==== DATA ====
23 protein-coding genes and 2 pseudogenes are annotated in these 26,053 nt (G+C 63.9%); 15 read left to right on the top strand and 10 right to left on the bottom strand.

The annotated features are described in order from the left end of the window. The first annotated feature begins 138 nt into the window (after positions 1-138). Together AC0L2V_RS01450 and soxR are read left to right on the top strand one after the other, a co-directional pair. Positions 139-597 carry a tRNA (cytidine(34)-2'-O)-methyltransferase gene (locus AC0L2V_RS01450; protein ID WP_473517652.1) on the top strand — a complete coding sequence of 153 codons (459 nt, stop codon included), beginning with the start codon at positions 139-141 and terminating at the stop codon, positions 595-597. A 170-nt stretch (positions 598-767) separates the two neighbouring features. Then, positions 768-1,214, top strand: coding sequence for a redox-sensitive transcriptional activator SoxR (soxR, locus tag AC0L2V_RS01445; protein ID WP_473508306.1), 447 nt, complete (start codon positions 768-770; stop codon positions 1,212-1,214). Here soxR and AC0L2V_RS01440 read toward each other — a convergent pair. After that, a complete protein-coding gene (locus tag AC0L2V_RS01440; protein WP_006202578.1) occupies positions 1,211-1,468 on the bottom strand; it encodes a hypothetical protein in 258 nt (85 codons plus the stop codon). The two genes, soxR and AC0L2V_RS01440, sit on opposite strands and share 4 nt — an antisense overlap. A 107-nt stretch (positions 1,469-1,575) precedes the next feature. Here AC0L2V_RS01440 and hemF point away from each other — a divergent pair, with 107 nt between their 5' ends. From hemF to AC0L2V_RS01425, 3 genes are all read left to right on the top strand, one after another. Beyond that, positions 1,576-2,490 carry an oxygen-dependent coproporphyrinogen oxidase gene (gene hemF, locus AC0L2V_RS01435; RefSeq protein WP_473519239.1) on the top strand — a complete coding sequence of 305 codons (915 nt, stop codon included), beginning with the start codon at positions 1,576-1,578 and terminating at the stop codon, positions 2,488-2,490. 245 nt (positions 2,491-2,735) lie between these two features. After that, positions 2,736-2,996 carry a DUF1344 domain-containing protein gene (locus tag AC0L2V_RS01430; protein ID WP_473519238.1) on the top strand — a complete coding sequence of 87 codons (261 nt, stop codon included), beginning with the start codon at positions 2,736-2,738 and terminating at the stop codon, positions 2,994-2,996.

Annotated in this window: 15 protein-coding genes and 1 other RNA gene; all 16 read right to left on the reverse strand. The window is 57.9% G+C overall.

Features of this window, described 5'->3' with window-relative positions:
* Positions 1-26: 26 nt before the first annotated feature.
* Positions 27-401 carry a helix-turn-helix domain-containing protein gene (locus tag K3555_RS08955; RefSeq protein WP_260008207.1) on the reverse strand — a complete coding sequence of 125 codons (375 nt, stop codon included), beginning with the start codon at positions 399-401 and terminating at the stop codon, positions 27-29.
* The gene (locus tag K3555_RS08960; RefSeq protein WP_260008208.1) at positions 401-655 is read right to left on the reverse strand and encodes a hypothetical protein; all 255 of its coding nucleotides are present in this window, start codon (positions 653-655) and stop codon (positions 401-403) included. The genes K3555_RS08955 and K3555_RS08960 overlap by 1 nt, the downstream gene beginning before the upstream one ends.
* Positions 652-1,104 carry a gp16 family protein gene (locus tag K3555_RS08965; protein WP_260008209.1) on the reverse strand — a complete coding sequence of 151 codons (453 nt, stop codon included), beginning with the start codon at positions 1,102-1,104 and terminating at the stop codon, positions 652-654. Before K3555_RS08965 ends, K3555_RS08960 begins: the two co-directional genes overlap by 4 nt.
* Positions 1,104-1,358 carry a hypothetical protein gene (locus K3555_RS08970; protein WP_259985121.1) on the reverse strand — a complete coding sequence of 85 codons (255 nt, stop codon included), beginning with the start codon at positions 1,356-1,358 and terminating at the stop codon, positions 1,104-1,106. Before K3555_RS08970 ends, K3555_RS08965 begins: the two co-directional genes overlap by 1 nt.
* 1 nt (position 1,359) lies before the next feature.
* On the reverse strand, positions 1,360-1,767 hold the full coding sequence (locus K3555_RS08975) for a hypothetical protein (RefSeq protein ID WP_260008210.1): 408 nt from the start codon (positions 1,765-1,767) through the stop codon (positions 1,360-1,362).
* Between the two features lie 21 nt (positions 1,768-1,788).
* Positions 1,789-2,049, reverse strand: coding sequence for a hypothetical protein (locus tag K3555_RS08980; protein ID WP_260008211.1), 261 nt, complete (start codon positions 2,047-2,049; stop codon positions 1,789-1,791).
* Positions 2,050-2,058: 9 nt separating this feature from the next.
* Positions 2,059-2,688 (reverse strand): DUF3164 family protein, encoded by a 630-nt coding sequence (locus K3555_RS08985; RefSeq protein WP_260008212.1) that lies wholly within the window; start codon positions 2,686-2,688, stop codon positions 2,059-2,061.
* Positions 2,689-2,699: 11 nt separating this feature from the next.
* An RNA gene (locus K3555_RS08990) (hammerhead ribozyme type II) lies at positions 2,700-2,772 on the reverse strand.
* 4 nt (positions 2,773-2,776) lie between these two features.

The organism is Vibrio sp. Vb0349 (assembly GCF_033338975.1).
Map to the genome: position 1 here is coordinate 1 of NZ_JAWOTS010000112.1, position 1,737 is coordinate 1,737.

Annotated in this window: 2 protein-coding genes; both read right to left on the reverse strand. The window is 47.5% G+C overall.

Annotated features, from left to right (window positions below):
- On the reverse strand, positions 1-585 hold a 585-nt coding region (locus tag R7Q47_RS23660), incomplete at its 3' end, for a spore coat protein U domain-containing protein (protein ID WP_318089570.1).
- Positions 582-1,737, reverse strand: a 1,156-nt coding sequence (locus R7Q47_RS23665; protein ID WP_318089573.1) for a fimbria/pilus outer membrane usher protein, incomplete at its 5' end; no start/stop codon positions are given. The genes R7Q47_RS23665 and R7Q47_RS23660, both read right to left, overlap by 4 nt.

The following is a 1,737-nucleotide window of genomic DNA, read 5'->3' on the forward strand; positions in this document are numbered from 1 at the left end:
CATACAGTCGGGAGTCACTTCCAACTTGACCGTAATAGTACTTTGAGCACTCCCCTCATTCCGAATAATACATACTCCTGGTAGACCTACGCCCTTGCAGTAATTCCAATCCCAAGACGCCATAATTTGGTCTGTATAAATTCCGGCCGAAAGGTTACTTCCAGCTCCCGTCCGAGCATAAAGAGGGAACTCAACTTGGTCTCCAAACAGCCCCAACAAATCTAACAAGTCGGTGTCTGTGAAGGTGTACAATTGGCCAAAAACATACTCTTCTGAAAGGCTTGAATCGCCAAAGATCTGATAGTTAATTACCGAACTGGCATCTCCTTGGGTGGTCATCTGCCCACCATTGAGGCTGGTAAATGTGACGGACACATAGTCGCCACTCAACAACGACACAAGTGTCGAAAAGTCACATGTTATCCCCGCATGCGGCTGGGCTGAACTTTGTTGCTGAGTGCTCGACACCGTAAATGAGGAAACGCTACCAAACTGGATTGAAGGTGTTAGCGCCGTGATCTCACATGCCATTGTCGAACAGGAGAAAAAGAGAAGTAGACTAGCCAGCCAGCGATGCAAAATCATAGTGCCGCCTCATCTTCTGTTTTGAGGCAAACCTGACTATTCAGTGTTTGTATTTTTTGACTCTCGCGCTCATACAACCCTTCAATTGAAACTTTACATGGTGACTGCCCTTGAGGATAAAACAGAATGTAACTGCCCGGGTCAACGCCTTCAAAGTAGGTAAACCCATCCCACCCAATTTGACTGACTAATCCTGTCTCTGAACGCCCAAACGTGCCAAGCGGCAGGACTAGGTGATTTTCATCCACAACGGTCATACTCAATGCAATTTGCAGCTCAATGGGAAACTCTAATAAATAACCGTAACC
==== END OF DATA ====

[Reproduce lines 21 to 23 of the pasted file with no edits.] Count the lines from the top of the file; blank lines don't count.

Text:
Annotated in this window: 2 protein-coding genes; both read right to left on the reverse strand. The window is 47.5% G+C overall.

Annotated features, from left to right (window positions below):
- On the reverse strand, positions 1-585 hold a 585-nt coding region (locus tag R7Q47_RS23660), incomplete at its 3' end, for a spore coat protein U domain-containing protein (protein ID WP_318089570.1).